March 1, 2002

Organ waiting list procedures change

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Dr. Brian Donahue received the $756,000 NIH grant to study the coagulation system. (photo by Anne Rayner Pollo)

Organ waiting list procedures change

The United Network for Organ Sharing (UNOS) has developed a new system to prioritize patients waiting for liver transplants. Effective Feb. 27, the system is based on statistical formulas determined by a combination of medical factors.

Dr. C. Wright Pinson, H. William Scott Jr. Professor of Surgery, said the new system, called MELD (Model for End Stage Liver Disease), provides a more objective assessment for determining the severity of patient needs.

“This MELD policy is potentially an incremental improvement in organ allocation because it uses all objective criteria and no subjective criteria like the former scoring model,” said Pinson, surgical director of the Vanderbilt Transplant Center and chairman, Department of Surgery. “Also, it allows finer stratification from approximately four to 30 categories of severity. No patients now waiting will be disadvantaged by the implementation of these new methods.”

Organ allocation is an issue that Pinson and the Vanderbilt Transplant Center have been involved in for the past decade.

“There has been a lot of debate on how to most effectively allocate organs,” he said. “Vanderbilt has significantly influenced the debate.”

Pinson, who sits on the UNOS board of directors, said approval of the changes should equate to better outcomes.

Research has shown that the MELD formula accurately predicts most liver patients’ short-term risk of death without transplant.

When a similar program to the MELD system was tested in the New England area over a nearly three-year period, the patient outcomes were much improved, Pinson said.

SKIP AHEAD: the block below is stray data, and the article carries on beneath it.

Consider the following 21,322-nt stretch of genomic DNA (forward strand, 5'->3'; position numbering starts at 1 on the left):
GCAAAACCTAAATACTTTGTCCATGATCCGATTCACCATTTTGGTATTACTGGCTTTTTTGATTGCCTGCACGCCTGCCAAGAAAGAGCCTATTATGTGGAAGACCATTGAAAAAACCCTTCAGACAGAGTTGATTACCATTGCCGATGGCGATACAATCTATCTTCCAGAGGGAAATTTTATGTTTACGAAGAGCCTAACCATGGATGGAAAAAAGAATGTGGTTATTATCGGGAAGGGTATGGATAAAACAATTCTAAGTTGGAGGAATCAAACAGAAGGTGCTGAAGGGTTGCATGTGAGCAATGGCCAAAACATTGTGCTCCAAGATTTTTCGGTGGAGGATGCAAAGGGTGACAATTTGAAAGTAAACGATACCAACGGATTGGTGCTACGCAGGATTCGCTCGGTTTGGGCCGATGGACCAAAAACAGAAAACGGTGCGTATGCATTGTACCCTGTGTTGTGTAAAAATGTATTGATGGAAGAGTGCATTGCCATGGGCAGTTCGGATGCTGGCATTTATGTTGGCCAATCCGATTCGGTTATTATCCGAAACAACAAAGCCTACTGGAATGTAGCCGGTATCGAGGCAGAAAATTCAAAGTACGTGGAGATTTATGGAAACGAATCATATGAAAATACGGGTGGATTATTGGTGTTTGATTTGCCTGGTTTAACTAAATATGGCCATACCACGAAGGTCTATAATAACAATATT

Under the current system, patients are grouped into four medical urgency categories using a scoring system based on lab test results, symptoms of liver disease and waiting time.

A major concern with the present system is the subjective interpretations made by physicians on the severity of a patient’s symptoms. Another source of debate focused on the issue of waiting time. Many physicians said waiting time is a poor indicator of how sick a patient is or how urgently a patient needs a liver.

“The greatest difference of opinions on how organs should be allocated existed in the area of liver transplantation,” said Pinson. “The intense concern surrounding this lifesaving procedure focused the effort on securing improved allocation methods here first.”

Dr. J. Harold Helderman, medical director of the Vanderbilt Transplant Center and professor of Medicine, Microbiology and Immunology, is a member of the Advisory Committee on Organ Transplantation. He said the transplant community has struggled with how best to allocate such a scarce resource in a manner that combined with organ efficacy and fairness.

“In addressing the balance, the community has continued over the many years to look at objective data and continue to tinker with and improve the system,” Helderman said. “The new system is not a revolution, but an evolution.”

Using the current scoring method made it difficult to accurately identify which patients had more severe liver disease and were in greater need of a transplant.

MELD will better determine the severity of a patient’s illness and reduce the influence of waiting time in the selection of patients. Waiting time will only be used to break ties among patients with the same score and blood type.

Under the new system, patients will receive a score ranging from 6 (less ill) to 40 (gravely ill). The scores are based on how urgently a patient needs a transplant within the next three months. It is determined by a formula using three medical tests:

• bilirubin, which measures how effectively the liver excretes bile.

• INR, which measures the liver’s ability to make blood clotting factors.

• creatinine, which measures kidney function.

MELD will replace the previous Status 2A, 2B and 3 categories. Status 1, patients with acute liver failure and a life expectancy of less than seven days without a transplant, will remain in place as the highest priority for receiving an organ.

Scores will be assessed throughout a patient’s wait to ensure that donated livers go to the patients in greatest need.

A similar system will be implemented for pediatric patients called PELD (Pediatric End Stage Liver Disease Model). This model’s score combines bilirubin, albumin, INR, creatinine, growth failure and whether the child is less than 1-year-old.